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Tree Roots: an analytical ‘culture’ of economy and religion – case-study Egypt 2050-1550 BC.

New analytical tools, portable enough to be transported to museums and the field, have opened up a window on materials from distant cultures. Manufactured items are increasingly giving up their secrets.

Until relatively recently, wooden artefacts had not attracted the attention of archaeologists. Egyptology has been, and still is, closely focused on the study of ancient texts. Where artefacts are considered, high-status objects are more frequently the subject of research.

“Egyptian archaeological wooden furniture, which is the subject of my research, is not alone in being neglected. Until recently wood in general has not interested the scientific community. Yet Egyptian archaeological wooden furniture is the most important corpus of preserved wooden objects in the ancient world,” explains principal investigator, Dr Gersande Eschenbrenner-Diemer who undertook the research with the support of the Marie Curie programme through the TRACER project.

“The multidisciplinary methodology I have developed combines archaeometry, a branch of archaeology that uses physical and chemical methods, and the theoretical analysis of society,” says Dr Eschenbrenner-Diemer. “I carry out the technological examination and the stylistic and epigraphic study of each object in the corpus in order to identify the assembly techniques and the specificities of each.”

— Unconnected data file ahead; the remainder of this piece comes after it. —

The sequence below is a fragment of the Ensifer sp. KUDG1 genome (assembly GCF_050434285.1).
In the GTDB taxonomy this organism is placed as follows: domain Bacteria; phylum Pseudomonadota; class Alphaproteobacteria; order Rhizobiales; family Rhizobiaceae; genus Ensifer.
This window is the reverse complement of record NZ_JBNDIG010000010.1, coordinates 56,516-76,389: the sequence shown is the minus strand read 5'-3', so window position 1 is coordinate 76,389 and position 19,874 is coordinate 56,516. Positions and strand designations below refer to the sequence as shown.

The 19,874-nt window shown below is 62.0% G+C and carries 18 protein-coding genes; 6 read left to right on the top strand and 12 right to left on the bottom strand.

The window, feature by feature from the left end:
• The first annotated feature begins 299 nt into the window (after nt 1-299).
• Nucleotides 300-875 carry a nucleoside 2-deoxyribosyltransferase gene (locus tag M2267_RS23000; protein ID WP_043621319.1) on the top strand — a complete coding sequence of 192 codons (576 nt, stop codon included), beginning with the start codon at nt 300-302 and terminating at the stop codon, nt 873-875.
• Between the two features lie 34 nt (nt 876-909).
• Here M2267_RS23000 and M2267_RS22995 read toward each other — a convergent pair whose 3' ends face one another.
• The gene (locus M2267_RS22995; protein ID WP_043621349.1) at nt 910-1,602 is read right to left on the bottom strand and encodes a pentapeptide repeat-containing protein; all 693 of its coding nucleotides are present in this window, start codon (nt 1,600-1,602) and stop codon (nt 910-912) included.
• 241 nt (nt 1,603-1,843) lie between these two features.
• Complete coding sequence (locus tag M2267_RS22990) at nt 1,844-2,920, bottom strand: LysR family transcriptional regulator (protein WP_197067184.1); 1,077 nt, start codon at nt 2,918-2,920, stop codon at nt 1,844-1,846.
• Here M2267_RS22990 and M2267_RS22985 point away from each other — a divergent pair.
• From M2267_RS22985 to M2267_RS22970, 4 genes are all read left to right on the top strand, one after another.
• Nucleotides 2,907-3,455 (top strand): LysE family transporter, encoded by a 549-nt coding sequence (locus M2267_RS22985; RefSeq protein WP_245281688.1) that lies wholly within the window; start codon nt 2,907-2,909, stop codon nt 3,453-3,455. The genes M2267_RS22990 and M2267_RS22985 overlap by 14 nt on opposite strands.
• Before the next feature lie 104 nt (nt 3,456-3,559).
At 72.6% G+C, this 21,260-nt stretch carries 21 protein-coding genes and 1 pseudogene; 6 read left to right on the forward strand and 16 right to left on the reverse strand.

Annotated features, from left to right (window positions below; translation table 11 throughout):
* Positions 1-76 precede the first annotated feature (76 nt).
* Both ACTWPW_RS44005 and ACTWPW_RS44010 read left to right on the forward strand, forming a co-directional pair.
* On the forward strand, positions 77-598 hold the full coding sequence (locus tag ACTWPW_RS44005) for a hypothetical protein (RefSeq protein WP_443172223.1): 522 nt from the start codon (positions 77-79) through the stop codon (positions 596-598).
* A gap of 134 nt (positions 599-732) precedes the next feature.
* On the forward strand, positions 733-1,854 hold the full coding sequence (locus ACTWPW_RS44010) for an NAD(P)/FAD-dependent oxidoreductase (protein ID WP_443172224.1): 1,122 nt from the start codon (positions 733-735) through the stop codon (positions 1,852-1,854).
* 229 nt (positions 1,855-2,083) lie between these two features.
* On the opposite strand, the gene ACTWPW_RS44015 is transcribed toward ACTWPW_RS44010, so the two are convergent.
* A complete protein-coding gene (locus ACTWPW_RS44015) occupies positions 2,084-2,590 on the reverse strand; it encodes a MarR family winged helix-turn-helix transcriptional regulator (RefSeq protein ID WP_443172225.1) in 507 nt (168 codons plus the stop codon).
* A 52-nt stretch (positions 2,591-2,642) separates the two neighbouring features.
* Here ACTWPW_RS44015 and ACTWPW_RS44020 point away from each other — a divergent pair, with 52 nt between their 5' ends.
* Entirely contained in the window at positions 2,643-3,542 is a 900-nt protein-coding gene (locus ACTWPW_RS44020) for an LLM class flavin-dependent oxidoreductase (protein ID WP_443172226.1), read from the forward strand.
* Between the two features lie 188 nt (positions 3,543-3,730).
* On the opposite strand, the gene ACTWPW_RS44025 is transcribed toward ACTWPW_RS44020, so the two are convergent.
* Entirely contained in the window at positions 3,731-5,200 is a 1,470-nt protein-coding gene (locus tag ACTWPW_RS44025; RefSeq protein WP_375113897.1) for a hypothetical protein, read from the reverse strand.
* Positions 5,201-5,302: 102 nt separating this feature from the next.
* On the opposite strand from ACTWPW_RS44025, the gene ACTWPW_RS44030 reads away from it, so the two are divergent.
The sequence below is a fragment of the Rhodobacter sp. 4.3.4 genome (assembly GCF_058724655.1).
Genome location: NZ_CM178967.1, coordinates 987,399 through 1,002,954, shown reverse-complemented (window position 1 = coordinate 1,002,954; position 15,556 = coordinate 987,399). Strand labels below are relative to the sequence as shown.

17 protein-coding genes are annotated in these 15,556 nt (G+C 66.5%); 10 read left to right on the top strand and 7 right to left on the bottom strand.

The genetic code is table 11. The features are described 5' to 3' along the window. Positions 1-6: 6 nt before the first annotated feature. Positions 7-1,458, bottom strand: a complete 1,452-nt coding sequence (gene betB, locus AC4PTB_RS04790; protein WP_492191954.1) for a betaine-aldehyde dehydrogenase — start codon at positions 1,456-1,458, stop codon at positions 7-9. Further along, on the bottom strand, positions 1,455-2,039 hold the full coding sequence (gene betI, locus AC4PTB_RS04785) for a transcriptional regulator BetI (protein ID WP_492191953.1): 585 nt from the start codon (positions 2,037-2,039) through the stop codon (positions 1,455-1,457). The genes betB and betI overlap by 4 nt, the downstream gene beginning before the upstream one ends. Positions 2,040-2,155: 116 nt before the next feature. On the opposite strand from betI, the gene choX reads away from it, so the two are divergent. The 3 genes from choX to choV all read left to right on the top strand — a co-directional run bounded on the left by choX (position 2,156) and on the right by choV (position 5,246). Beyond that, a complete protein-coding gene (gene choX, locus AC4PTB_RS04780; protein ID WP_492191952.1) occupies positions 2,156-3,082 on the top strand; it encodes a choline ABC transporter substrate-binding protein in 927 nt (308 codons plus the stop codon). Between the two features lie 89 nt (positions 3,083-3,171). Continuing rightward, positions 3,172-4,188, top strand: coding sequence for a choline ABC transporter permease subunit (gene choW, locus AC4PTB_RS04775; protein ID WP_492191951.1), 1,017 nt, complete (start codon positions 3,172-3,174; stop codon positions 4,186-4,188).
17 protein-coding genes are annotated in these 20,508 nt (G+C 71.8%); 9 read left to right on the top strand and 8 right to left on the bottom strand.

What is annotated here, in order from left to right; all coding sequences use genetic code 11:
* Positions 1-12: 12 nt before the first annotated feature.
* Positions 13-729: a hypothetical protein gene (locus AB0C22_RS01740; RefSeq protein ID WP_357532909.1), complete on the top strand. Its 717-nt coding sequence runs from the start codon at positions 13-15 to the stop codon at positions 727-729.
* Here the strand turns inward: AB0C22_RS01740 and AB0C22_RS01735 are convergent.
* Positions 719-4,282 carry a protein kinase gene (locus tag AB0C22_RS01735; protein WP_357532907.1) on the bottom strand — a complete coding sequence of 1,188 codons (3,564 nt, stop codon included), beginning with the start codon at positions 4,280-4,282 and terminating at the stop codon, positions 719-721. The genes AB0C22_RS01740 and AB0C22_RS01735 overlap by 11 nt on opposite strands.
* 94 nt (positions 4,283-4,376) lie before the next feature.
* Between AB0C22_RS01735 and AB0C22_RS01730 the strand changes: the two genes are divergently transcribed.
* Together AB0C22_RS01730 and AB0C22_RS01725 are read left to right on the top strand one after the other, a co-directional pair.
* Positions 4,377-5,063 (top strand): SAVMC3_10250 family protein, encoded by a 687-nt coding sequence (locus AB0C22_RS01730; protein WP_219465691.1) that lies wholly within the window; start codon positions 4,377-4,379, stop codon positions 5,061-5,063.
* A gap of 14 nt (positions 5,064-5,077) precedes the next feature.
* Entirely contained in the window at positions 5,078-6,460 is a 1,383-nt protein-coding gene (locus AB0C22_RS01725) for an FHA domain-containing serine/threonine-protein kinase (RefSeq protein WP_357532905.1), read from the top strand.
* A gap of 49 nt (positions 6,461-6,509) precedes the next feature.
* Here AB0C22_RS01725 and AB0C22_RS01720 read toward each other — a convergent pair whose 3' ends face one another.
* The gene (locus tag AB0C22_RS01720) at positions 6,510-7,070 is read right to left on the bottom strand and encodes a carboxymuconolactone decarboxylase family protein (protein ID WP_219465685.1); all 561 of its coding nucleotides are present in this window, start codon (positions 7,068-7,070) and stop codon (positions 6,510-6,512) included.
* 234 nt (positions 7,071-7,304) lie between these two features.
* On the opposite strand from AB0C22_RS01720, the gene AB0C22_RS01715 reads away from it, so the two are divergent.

She then puts the data into perspective using the non-literary texts that mention wood. “Thanks to the dialogue between all these sources, I can identify workshop productions and map the economic and social networks of wood.”

Dr Eschenbrenner-Diemer brings her expertise to bear on objects from the chronological period covering the Middle Kingdom and the Second Intermediate Period (SIP). She chose this period, she explains, due to the many societal changes Egypt experienced at this pivotal period in its history, which covers several millennia.

“Between 2025 and 1550 BC, Egypt was confronted with many changes. The location of the country's successive capitals changed, foreign incursions into Egyptian territory fragmented Egyptian authority and territory but also introduced new materials and technologies. Literature and funerary furniture underwent a real evolution that materialised in wooden furniture.”

One example of her findings concerns the evolution of the religious significance of the sycamore fig in the Middle Kingdom and the SIP. The tree, which grew widely across the area, is linked in the contemporary ancient writings to Hathor the maternal goddess. “It takes on a new significance in the SIP when the coffins of both kings and subjects were cut from the trunk of the tree rather than assembled from multiple planks. So the deceased individual was placed in the heart of the tree itself and thus bodily within the embrace of the goddess.”

Dr Eschenbrenner-Diemer has embraced the transnational nature of her research, facilitated by her Marie Curie grant. She had the opportunity to work on three archaeological sites in the Aswan region, on the Elephantine sites with a Swiss team led by Dr Cornelius Van Pilgrim and Qoubbet el-Hawa with a Spanish team led by Prof. Alejandro Jimenez-Serrano.

She has also been working with a French team from the French Institute of Oriental Archaeology in Deir el-Medina, the village of the craftsmen who built the kings tombs during the New Kingdom. There she led a team dedicated to the research of wooden furniture which allows her to study, in situ, the wooden material manufactured during the period.

“What I am most proud of is that I have succeeded in forging particularly strong and diverse professional links with my colleagues at the UCL Institute of Archaeology, the British museum, and Kew Gardens. Working in a team helps you to develop your own ideas and spot synergies otherwise denied one.”

Reference source: Tree Roots: an analytical ‘culture’ of economy and religion – case-study Egypt 2050-1550 BC.
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